Amazon S3 Introduction
S3 Management Features
S3 Security Features
Amazon S3 Encryption
Amazon Elastic Block Store (EBS)
Introduction to Amazon EFS
EFS in Practice
The course is part of this learning path
This section of the SysOps Administrator - Associate learning path introduces you to the core storage concepts and services relevant to the SOA-C02 exam. We start with an introduction to the AWS storage services, understand the options available, and learn how to select and apply AWS storage services to meet specific requirements.
- Obtain an in-depth understanding of Amazon S3 management and security features
- Get both a theoretical and practical understanding of EFS
- Learn how to create an EFS file system, manage EFS security, and import data in EFS
- Learn about EC2 storage and Elastic Block Store
Depending on your requirements, one method of encryption may be more appropriate than another. To help you decide, here is a quick overview of each.
Server-side encryption with S3 managed keys, SSE-S3. This option requires minimal configuration and all management of encryption keys used are managed by AWS. All you need to do is to upload your data and S3 will handle all other aspects.
Server-side encryption with KMS managed keys, SSE-KMS. This method allows S3 to use the key management service to generate your data encryption keys. KMS gives you a far greater flexibility of how your keys are managed. For example, you are able to disable, rotate, and apply access controls to the CMK, and order to against their usage using AWS Cloud Trail.
Server-side encryption with customer provided keys, SSE-C. This option gives you the opportunity to provide your own master key that you may already be using outside of AWS. Your customer-provided key would then be sent with your data to S3, where S3 would then perform the encryption for you.
Client-side encryption with KMS, CSE-KMS. Similarly to SSE-KMS, this also uses the key management service to generate your data encryption keys. However, this time KMS is called upon via the client not S3. The encryption then takes place client-side and the encrypted data is then sent to S3 to be stored.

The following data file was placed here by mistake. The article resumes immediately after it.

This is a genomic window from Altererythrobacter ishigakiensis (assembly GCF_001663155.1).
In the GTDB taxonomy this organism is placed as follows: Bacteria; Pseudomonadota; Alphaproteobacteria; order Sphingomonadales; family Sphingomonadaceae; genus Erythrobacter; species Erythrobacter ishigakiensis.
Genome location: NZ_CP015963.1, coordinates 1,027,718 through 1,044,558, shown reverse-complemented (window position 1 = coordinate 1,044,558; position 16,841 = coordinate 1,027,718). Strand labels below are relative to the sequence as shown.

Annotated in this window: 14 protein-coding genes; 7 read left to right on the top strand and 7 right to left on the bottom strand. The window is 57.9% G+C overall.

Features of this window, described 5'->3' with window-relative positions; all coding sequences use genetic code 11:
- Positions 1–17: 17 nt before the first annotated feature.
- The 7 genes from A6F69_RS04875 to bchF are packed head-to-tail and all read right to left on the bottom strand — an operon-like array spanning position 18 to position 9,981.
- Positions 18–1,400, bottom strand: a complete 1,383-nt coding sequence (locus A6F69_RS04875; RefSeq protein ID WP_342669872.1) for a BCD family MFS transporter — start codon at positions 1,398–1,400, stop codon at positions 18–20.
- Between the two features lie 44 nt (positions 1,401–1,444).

Client-side encryption with customer provided keys, CSE-C. Using this mechanism, you are able to utilize your own provided keys and use an AWS-SDK client to encrypt your data before sending it to S3 for storage.
Okay, that has given us a very high-level overview of the five different methods. Via a series of diagrams, I will now explain how the encryption and decryption process works for each.
Stuart has been working within the IT industry for two decades covering a huge range of topic areas and technologies, from data center and network infrastructure design, to cloud architecture and implementation.
To date, Stuart has created 90+ courses relating to Cloud reaching over 140,000 students, mostly within the AWS category and with a heavy focus on security and compliance.
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He is AWS certified and accredited in addition to being a published author covering topics across the AWS landscape.
In January 2016 Stuart was awarded ‘Expert of the Year Award 2015’ from Experts Exchange for his knowledge share within cloud services to the community.
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